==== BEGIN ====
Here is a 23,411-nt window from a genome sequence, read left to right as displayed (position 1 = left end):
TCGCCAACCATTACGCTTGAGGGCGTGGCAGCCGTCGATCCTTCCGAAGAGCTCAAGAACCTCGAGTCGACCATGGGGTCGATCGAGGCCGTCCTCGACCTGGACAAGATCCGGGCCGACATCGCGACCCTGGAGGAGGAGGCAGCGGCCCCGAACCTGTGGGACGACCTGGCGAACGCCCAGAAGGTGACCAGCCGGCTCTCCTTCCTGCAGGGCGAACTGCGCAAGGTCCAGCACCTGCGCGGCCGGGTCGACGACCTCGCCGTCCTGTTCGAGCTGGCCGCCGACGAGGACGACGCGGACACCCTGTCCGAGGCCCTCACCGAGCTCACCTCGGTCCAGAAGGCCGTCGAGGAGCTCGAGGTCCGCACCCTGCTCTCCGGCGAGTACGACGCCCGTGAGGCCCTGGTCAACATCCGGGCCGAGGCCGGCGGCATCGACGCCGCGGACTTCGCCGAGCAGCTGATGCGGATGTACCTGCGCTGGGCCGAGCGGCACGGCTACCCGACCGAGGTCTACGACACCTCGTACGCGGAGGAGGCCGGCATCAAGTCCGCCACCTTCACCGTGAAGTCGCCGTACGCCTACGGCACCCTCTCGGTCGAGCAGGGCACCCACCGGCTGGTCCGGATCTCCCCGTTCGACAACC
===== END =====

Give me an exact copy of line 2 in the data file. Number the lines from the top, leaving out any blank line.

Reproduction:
TCGCCAACCATTACGCTTGAGGGCGTGGCAGCCGTCGATCCTTCCGAAGAGCTCAAGAACCTCGAGTCGACCATGGGGTCGATCGAGGCCGTCCTCGACCTGGACAAGATCCGGGCCGACATCGCGACCCTGGAGGAGGAGGCAGCGGCCCCGAACCTGTGGGACGACCTGGCGAACGCCCAGAAGGTGACCAGCCGGCTCTCCTTCCTGCAGGGCGAACTGCGCAAGGTCCAGCACCTGCGCGGCCGGGTCGACGACCTCGCCGTCCTGTTCGAGCTGGCCGCCGACGAGGACGACGCGGACACCCTGTCCGAGGCCCTCACCGAGCTCACCTCGGTCCAGAAGGCCGTCGAGGAGCTCGAGGTCCGCACCCTGCTCTCCGGCGAGTACGACGCCCGTGAGGCCCTGGTCAACATCCGGGCCGAGGCCGGCGGCATCGACGCCGCGGACTTCGCCGAGCAGCTGATGCGGATGTACCTGCGCTGGGCCGAGCGGCACGGCTACCCGACCGAGGTCTACGACACCTCGTACGCGGAGGAGGCCGGCATCAAGTCCGCCACCTTCACCGTGAAGTCGCCGTACGCCTACGGCACCCTCTCGGTCGAGCAGGGCACCCACCGGCTGGTCCGGATCTCCCCGTTCGACAACC